To kick off BusinessGreen's new COP26 Hub, Alister Doyle provides an insiders' guide on everything business leaders should know about this autumn's 'Summit to save the world'
In 1992, US President George H. W. Bush joined other world leaders and signed the first global treaty to combat climate change, saying that an "unprecedented era of peace, freedom and stability" in the wake of the Cold War would spur action to protect the environment.
"We must leave this Earth in better condition than we found it," he told the Earth Summit in Rio de Janeiro, which saw almost 200 nations endorse the UN Framework Convention on Climate Change (UNFCCC).
But the Rio rhetoric fell flat at subsequent annual meetings of the UNFCCC that were meant to work out the details of how to make good on world leaders' supposedly epoch-shaping pledges. Each of these meetings were known as Conferences of the Parties, or COPs, and they have become synonymous with both the world's admirable intention to tackle the climate crisis and the diplomatic quagmire and geopolitical tensions that have repeatedly stymied efforts to curb global emissions. Right from the start of the process there was a gaping disconnect between the rhetoric and the reality. Rich Western nations failed to meet a core ambition of limiting their greenhouse gas emissions to 1990 levels by 2000. US emissions alone leapt by more than 10 per cent in the decade as the economy boomed.
And businesses felt little pressure to respond to early COPs, shackled for years by US-led doubts that human greenhouse gas emissions from burning fossil fuels were the main driver of climate change, and by the reluctance of many nations to make a wrenching economic shift away from fossil fuels.
But three decades on, times have changed radically. Few if any businesses can afford to ignore this year's COP.
The 26th COP since that Rio Earth Summit is set to come to Glasgow, Scotland, from October 31 to November 12, and is billed as a pivotal moment in global efforts to slow the climate crisis. Long-running fears the Summit could be postponed for a second time due to the on-going coronavirus pandemic appear to have been largely assuaged, despite considerable anger and frustration among some poorer nations at the hugely uneven pace of the vaccine rollout around the world. Barring a late disaster, tens of thousands of politicians, diplomats, journalists, campaigners, and business leaders are now finalising their itineraries and preparing to descend on Glasgow.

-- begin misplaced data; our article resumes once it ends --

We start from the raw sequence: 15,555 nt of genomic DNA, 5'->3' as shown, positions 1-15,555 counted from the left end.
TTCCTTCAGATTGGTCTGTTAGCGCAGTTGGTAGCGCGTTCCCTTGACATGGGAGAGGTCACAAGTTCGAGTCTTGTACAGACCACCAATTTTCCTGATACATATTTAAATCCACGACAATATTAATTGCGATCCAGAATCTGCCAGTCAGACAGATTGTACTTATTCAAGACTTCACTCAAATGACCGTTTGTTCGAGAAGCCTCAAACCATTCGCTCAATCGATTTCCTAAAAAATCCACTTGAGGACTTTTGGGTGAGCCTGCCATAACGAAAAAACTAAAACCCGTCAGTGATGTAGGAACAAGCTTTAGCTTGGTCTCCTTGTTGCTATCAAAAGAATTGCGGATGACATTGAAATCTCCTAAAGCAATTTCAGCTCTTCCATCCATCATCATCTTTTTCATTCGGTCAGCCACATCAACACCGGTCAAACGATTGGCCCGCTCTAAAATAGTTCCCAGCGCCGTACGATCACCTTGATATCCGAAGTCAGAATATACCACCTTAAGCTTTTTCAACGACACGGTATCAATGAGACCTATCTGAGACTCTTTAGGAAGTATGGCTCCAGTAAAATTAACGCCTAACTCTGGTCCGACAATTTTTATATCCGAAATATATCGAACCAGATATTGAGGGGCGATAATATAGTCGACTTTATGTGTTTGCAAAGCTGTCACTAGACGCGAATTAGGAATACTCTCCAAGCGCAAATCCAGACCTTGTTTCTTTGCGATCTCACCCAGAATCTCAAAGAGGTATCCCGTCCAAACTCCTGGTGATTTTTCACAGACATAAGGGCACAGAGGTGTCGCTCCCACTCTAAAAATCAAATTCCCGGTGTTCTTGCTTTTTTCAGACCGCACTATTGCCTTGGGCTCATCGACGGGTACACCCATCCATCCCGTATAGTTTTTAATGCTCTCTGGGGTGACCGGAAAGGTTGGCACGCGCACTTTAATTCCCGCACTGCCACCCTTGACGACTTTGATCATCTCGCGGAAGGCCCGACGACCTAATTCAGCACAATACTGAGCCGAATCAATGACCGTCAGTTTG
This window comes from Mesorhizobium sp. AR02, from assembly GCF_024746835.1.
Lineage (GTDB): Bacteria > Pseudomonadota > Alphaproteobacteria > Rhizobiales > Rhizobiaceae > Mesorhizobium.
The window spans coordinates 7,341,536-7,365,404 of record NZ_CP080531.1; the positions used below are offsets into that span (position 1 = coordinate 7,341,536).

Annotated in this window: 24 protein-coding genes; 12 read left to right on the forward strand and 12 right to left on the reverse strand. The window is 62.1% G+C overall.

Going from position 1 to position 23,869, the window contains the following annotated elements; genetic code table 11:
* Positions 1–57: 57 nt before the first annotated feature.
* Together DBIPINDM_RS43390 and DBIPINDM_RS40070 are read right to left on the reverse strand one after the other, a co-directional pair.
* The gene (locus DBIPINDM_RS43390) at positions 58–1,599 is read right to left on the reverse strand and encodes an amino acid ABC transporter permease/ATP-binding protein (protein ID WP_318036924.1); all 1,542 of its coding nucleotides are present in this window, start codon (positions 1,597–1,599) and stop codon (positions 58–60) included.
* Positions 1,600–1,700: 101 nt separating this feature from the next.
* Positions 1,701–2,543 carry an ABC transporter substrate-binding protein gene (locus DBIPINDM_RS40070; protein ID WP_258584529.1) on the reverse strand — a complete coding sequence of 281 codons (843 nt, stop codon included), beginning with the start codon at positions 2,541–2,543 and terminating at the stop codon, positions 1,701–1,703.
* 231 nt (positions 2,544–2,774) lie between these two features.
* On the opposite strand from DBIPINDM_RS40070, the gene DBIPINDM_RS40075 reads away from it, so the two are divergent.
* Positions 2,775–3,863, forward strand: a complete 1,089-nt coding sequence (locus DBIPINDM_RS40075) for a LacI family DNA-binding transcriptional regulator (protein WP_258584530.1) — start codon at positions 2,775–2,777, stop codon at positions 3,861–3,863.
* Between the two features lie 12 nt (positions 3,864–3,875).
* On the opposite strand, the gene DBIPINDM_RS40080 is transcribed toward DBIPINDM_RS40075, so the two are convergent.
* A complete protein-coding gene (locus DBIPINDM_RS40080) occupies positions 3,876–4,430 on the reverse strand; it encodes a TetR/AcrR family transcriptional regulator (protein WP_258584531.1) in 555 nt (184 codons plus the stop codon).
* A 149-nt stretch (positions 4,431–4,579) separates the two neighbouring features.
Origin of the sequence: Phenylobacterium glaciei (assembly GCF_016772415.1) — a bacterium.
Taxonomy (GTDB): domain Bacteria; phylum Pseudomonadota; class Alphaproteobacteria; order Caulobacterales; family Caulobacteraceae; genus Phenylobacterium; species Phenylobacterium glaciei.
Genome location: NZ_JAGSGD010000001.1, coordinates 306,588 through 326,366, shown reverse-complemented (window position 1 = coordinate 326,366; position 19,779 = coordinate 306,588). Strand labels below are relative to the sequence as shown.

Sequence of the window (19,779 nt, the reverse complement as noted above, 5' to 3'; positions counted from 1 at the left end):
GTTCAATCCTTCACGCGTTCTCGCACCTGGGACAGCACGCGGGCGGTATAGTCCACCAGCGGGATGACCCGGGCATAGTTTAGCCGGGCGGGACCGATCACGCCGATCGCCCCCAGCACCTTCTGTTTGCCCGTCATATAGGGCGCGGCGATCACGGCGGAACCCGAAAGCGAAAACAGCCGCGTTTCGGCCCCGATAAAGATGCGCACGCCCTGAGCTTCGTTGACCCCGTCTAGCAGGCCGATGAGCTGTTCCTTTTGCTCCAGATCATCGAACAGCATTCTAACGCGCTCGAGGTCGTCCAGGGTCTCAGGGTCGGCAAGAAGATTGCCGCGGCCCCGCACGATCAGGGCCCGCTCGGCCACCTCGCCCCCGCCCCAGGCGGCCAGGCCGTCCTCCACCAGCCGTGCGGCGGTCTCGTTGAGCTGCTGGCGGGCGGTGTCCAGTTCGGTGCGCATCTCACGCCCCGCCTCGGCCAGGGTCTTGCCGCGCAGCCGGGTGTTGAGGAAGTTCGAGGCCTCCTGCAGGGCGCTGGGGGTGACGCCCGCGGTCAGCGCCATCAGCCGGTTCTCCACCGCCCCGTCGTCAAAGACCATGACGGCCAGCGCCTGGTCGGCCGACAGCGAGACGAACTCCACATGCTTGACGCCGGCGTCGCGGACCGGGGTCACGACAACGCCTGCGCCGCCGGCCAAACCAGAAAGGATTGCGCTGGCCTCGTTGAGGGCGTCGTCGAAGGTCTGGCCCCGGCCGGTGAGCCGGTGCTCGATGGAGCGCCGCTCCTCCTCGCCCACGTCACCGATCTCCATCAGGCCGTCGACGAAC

Maria Mendiluce, CEO of the We Mean Business Coalition, which represents many of the world's largest blue chips and aims to help companies halve emissions by 2030 and achieve net zero by 2050 at the latest, said that COPs have become key staging posts for businesses as they look to identify and track the opportunities offered by a greener economy. A few years ago "climate change was seen more as a threat to business… [but] from 2015 onwards it's moving from a threat to an opportunity," she reflects, adding that while "before you were on the losing camp, now you are on the winning camp" by embracing tougher action to shift to cleaner energy.
The big change that came in 2015 was the Paris Agreement, adopted by almost 200 nations at the COP21 Summit in the French capital. As an informal gauge of the rising importance of COPs, about 40,000 people attended COP21 in Paris, ranging from world leaders to climate activists dressed as polar bears. By contrast, after the UNFCCC entered into force in 1994, just 4,000 attended COP1 in Bonn in 1995, which was presided over by a young German environment minister, Angela Merkel.
Amidst considerable diplomatic drama, COP21 delivered the biggest breakthrough in the UNFCCC's history. The Paris Agreement set a goal of cutting emissions to net zero in the second half of the century and limiting the average rise in global temperatures to "well below" 2C above pre-industrial times while "pursuing efforts" to limit the rise to 1.5C.
The United Nations says that the 1.5C goal will require an almost halving of emissions this decade from 2010 levels, meaning annual global cuts in emissions of 7.6 per cent. Until now, such rates are unknown outside of economic crises - such as the coronavirus pandemic, wartime, or in Russia after the collapse of the Soviet Union. Meanwhile, average world temperatures are already about 1.2C from pre-industrial times and still rising fast.